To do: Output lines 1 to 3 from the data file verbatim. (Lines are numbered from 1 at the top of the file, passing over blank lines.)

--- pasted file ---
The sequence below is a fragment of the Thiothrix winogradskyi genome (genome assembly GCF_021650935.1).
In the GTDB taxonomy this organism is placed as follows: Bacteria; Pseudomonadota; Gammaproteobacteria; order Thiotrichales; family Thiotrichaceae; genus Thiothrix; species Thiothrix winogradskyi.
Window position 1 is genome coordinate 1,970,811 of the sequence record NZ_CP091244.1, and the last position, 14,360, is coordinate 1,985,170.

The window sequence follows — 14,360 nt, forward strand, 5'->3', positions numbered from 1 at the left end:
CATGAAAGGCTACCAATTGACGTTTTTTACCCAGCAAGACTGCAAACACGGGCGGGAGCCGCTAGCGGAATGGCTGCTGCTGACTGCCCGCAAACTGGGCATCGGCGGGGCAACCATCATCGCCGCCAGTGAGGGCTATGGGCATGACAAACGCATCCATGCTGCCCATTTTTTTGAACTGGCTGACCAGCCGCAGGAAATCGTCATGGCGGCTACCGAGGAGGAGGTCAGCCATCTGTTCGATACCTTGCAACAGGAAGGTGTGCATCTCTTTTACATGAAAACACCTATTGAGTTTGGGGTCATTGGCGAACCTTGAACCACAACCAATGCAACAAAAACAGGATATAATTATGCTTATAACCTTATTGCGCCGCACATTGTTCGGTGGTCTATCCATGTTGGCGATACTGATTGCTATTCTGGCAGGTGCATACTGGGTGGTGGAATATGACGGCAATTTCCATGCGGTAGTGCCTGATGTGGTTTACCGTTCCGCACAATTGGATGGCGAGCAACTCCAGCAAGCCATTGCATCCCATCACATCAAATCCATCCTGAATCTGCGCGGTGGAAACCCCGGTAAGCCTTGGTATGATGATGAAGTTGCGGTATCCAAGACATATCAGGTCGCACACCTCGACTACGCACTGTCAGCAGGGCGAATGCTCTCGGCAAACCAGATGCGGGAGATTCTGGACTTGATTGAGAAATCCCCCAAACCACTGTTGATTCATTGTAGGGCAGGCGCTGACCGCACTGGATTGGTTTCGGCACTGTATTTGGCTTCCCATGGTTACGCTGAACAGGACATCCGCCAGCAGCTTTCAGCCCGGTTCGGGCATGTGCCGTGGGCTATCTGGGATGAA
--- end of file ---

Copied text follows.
The sequence below is a fragment of the Thiothrix winogradskyi genome (genome assembly GCF_021650935.1).
In the GTDB taxonomy this organism is placed as follows: Bacteria; Pseudomonadota; Gammaproteobacteria; order Thiotrichales; family Thiotrichaceae; genus Thiothrix; species Thiothrix winogradskyi.
Window position 1 is genome coordinate 1,970,811 of the sequence record NZ_CP091244.1, and the last position, 14,360, is coordinate 1,985,170.